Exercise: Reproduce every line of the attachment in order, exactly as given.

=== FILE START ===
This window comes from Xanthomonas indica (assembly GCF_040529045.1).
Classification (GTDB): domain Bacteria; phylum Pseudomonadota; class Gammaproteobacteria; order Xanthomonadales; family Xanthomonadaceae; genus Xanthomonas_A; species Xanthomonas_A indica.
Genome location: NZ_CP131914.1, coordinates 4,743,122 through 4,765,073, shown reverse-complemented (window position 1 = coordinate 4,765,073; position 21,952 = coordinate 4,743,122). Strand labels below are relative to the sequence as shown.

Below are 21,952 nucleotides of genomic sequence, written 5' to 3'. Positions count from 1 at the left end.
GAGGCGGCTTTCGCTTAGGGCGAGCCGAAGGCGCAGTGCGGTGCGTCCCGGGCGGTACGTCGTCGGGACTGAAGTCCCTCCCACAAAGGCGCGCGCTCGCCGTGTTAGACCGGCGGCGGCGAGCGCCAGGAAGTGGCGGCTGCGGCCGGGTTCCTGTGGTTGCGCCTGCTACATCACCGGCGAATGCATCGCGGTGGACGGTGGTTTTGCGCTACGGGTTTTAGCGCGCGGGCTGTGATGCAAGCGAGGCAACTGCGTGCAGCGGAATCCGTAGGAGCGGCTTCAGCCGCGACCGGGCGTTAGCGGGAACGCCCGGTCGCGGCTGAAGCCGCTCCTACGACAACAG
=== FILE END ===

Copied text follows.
This window comes from Xanthomonas indica (assembly GCF_040529045.1).
Classification (GTDB): domain Bacteria; phylum Pseudomonadota; class Gammaproteobacteria; order Xanthomonadales; family Xanthomonadaceae; genus Xanthomonas_A; species Xanthomonas_A indica.
Genome location: NZ_CP131914.1, coordinates 4,743,122 through 4,765,073, shown reverse-complemented (window position 1 = coordinate 4,765,073; position 21,952 = coordinate 4,743,122). Strand labels below are relative to the sequence as shown.

Below are 21,952 nucleotides of genomic sequence, written 5' to 3'. Positions count from 1 at the left end.
GAGGCGGCTTTCGCTTAGGGCGAGCCGAAGGCGCAGTGCGGTGCGTCCCGGGCGGTACGTCGTCGGGACTGAAGTCCCTCCCACAAAGGCGCGCGCTCGCCGTGTTAGACCGGCGGCGGCGAGCGCCAGGAAGTGGCGGCTGCGGCCGGGTTCCTGTGGTTGCGCCTGCTACATCACCGGCGAATGCATCGCGGTGGACGGTGGTTTTGCGCTACGGGTTTTAGCGCGCGGGCTGTGATGCAAGCGAGGCAACTGCGTGCAGCGGAATCCGTAGGAGCGGCTTCAGCCGCGACCGGGCGTTAGCGGGAACGCCCGGTCGCGGCTGAAGCCGCTCCTACGACAACAG